By: Jason Ram

In this interview, we ask a recently transitioned veteran about his journey of leaving the military and succeeding with perseverance and advice from mentors on Veterati.

Can you describe the journey that got you to the position you landed?

I sure can! Before I had separated from the military in March of 2016, I began my job hunt in and around the Las Vegas area. My goal from the start was to find a position that could utilize my extensive military experience as a former USAF officer, while also allowing me to grow as a professional. Although I had applied to as many companies as I could in town, my overall end goal was to work at MGM Resorts International as I genuinely admired this company for how many military veterans they hire and the pride they take in that.


To that end, I spent approximately three months applying and re-applying to positions at MGM. I found it very difficult at first to get my foot in the door, as I received multiple rejections along the way. However, no matter how much it hurt to receive those letters of rejection, I always had a policy of simply refusing to quit on myself no matter how hard things got. I kept reminding myself, “I’m a military man. I’m a veteran. I can do anything. I can overcome anything.” I quietly pressed on, knowing my perseverance would pay off somehow, someway, someday. And eventually it did pay off, as I received a call-back from MGM earlier this month asking me to come in for an interview in their HR department (Talent Acquisitions). Shortly after I interviewed with them, I received another call from their hiring manager INVITING ME TO JOIN THEIR STAFF! I couldn’t believe it. I was almost in tears.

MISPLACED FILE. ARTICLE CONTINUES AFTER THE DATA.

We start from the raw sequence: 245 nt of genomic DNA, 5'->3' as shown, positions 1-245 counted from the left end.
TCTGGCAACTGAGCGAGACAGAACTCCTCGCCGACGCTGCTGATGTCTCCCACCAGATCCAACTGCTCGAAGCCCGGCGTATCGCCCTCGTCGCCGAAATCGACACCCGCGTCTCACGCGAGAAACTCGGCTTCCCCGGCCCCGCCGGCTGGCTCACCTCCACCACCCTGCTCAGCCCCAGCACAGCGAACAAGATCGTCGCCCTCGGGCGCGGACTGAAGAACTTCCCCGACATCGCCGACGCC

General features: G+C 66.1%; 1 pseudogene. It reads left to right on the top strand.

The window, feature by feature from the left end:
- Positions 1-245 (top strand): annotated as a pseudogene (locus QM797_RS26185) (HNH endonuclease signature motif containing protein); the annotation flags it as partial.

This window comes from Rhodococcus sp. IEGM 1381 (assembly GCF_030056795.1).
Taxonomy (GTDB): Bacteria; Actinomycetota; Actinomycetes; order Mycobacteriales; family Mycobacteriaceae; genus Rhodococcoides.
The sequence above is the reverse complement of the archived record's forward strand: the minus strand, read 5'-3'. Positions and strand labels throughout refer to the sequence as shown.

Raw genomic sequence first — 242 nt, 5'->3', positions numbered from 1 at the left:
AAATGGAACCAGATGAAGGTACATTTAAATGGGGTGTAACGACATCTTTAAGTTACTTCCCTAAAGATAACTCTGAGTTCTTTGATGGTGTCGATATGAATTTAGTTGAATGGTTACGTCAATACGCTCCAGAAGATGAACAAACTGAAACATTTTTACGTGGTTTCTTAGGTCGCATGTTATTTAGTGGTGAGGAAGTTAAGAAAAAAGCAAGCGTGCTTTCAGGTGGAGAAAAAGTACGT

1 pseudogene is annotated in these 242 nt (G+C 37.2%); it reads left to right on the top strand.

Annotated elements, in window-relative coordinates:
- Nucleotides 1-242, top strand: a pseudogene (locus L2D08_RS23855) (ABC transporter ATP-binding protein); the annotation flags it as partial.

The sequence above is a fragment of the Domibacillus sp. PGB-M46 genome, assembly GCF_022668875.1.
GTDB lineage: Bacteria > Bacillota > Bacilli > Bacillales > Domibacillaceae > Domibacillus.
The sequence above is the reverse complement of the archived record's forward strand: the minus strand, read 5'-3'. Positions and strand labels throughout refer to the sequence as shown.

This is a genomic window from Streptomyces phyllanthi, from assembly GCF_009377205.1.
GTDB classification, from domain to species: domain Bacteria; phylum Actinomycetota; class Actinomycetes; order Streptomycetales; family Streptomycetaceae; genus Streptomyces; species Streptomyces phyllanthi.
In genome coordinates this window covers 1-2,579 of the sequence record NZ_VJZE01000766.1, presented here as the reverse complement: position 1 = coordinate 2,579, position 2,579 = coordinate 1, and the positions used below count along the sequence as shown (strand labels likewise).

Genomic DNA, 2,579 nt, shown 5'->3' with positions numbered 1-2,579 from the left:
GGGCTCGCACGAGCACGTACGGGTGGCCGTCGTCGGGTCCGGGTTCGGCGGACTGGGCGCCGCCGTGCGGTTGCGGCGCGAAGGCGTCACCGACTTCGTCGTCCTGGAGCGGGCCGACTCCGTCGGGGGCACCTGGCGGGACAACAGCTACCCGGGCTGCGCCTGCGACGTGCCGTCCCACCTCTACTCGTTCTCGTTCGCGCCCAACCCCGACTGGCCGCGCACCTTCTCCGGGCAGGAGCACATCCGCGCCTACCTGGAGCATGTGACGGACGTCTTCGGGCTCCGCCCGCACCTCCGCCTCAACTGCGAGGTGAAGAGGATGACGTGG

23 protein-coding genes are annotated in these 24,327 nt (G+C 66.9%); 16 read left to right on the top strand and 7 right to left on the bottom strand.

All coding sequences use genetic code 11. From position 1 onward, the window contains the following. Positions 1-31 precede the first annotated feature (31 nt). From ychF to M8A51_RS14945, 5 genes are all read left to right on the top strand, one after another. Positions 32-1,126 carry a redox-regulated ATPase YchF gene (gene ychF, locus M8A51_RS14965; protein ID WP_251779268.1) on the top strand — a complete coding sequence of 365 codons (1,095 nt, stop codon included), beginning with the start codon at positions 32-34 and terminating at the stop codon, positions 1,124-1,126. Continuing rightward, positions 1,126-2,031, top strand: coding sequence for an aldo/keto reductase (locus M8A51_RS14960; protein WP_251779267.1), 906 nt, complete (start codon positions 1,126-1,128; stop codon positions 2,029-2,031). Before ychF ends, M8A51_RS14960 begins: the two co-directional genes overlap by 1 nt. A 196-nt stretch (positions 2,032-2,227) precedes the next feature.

Today, I work in a career field that helps support the process of hiring folks into our workforce, which allows me to meet many veterans who are either on their way out of the military, have already separated/retired, or are simply thinking about transitioning. I couldn’t be happier with my position and genuinely hope that some military guy or gal out there who reads this genuinely recognizes how important it will be to “try, try, try again” in order to achieve ANYTHING they want. I only got a call back and was hired after I put in all that effort and showed how determined and driven I was to succeed, which I think is an extremely common characteristic most of our military members already have within themselves. They just have to tap into it and use it here in the civilian world!